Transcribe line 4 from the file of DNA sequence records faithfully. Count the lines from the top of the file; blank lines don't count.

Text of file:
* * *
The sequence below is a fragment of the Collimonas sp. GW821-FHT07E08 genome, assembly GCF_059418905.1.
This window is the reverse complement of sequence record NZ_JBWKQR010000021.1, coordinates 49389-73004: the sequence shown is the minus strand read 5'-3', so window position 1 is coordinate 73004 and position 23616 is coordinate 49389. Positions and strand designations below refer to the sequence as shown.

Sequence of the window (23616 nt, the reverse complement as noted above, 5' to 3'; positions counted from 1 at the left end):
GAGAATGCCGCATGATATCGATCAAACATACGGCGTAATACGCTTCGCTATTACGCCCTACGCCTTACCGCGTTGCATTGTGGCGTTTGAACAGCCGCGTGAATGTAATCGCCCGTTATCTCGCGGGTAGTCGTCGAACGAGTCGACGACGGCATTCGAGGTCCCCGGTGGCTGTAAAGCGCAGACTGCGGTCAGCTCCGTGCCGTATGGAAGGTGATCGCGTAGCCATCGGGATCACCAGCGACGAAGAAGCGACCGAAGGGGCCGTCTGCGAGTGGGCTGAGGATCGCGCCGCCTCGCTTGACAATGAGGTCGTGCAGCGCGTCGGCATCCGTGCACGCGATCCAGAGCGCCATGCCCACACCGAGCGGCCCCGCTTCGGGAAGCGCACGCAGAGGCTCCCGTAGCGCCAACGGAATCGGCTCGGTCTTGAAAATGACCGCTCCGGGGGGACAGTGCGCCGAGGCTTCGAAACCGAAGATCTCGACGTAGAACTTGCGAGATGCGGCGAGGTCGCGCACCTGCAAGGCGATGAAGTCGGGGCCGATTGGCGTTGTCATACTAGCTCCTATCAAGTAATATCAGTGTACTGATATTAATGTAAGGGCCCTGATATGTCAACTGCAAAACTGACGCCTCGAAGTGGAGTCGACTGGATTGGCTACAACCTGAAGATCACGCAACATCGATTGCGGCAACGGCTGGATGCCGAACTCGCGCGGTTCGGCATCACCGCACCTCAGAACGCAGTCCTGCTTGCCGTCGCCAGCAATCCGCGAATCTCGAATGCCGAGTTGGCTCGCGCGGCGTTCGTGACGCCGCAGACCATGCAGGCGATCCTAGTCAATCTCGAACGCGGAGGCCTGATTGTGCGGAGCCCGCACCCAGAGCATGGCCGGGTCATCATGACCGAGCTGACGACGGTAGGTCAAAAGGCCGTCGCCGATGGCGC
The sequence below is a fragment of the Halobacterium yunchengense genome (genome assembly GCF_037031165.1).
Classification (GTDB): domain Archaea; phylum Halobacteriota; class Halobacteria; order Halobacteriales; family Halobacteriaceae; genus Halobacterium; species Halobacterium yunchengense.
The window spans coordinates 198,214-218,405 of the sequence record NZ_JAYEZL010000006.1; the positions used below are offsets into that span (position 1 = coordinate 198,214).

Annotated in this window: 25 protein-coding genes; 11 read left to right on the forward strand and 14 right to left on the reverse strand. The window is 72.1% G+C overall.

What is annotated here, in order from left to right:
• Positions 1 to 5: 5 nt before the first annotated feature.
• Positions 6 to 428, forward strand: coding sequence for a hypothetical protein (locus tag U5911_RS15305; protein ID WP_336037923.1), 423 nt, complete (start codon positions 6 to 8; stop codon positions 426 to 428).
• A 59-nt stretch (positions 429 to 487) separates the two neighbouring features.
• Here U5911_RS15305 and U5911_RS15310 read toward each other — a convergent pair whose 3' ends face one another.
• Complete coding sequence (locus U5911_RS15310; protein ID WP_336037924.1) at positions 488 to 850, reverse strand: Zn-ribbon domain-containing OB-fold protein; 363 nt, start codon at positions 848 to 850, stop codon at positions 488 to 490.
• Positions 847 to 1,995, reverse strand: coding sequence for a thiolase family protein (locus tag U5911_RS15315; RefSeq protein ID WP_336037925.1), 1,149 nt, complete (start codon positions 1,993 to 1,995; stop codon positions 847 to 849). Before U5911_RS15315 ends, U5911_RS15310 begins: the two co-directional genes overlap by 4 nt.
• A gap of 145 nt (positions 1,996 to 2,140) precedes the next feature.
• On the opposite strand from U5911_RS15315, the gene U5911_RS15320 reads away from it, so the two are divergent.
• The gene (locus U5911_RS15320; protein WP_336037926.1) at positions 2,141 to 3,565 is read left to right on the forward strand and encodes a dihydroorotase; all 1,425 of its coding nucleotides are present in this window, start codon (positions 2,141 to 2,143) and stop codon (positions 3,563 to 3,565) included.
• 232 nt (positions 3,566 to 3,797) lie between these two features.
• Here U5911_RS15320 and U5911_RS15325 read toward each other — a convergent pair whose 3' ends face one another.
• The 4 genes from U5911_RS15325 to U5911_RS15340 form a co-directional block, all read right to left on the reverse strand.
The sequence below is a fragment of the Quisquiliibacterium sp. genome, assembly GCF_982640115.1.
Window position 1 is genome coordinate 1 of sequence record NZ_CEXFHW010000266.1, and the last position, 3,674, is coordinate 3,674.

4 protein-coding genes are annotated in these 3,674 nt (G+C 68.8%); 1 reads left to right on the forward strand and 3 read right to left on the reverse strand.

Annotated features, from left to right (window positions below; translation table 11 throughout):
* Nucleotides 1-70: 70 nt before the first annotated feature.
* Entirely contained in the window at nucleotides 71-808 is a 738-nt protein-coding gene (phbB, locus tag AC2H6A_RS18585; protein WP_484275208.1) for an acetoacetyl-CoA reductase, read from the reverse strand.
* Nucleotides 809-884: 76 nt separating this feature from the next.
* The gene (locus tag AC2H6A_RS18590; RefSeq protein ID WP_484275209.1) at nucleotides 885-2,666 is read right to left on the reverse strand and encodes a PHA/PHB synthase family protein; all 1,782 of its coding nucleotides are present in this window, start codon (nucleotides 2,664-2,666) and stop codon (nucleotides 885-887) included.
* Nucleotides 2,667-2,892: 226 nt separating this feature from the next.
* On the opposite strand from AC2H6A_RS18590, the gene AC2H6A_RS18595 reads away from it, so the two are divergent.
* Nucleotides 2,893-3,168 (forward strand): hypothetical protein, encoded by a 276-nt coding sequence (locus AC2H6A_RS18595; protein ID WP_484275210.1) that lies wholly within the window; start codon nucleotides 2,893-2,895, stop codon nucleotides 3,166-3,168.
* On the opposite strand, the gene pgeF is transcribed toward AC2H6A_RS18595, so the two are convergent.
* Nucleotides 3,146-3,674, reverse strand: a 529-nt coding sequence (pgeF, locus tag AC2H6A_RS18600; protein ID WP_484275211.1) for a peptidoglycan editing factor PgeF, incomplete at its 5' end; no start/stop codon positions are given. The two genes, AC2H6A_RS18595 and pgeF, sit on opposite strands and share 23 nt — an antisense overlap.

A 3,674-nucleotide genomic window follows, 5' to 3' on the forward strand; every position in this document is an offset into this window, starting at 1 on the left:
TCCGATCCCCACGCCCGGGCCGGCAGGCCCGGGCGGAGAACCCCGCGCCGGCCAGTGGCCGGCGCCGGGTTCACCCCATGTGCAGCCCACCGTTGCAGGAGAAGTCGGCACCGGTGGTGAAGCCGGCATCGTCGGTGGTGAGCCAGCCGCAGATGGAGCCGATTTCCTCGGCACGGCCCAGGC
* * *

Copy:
GAGAATGCCGCATGATATCGATCAAACATACGGCGTAATACGCTTCGCTATTACGCCCTACGCCTTACCGCGTTGCATTGTGGCGTTTGAACAGCCGCGTGAATGTAATCGCCCGTTATCTCGCGGGTAGTCGTCGAACGAGTCGACGACGGCATTCGAGGTCCCCGGTGGCTGTAAAGCGCAGACTGCGGTCAGCTCCGTGCCGTATGGAAGGTGATCGCGTAGCCATCGGGATCACCAGCGACGAAGAAGCGACCGAAGGGGCCGTCTGCGAGTGGGCTGAGGATCGCGCCGCCTCGCTTGACAATGAGGTCGTGCAGCGCGTCGGCATCCGTGCACGCGATCCAGAGCGCCATGCCCACACCGAGCGGCCCCGCTTCGGGAAGCGCACGCAGAGGCTCCCGTAGCGCCAACGGAATCGGCTCGGTCTTGAAAATGACCGCTCCGGGGGGACAGTGCGCCGAGGCTTCGAAACCGAAGATCTCGACGTAGAACTTGCGAGATGCGGCGAGGTCGCGCACCTGCAAGGCGATGAAGTCGGGGCCGATTGGCGTTGTCATACTAGCTCCTATCAAGTAATATCAGTGTACTGATATTAATGTAAGGGCCCTGATATGTCAACTGCAAAACTGACGCCTCGAAGTGGAGTCGACTGGATTGGCTACAACCTGAAGATCACGCAACATCGATTGCGGCAACGGCTGGATGCCGAACTCGCGCGGTTCGGCATCACCGCACCTCAGAACGCAGTCCTGCTTGCCGTCGCCAGCAATCCGCGAATCTCGAATGCCGAGTTGGCTCGCGCGGCGTTCGTGACGCCGCAGACCATGCAGGCGATCCTAGTCAATCTCGAACGCGGAGGCCTGATTGTGCGGAGCCCGCACCCAGAGCATGGCCGGGTCATCATGACCGAGCTGACGACGGTAGGTCAAAAGGCCGTCGCCGATGGCGC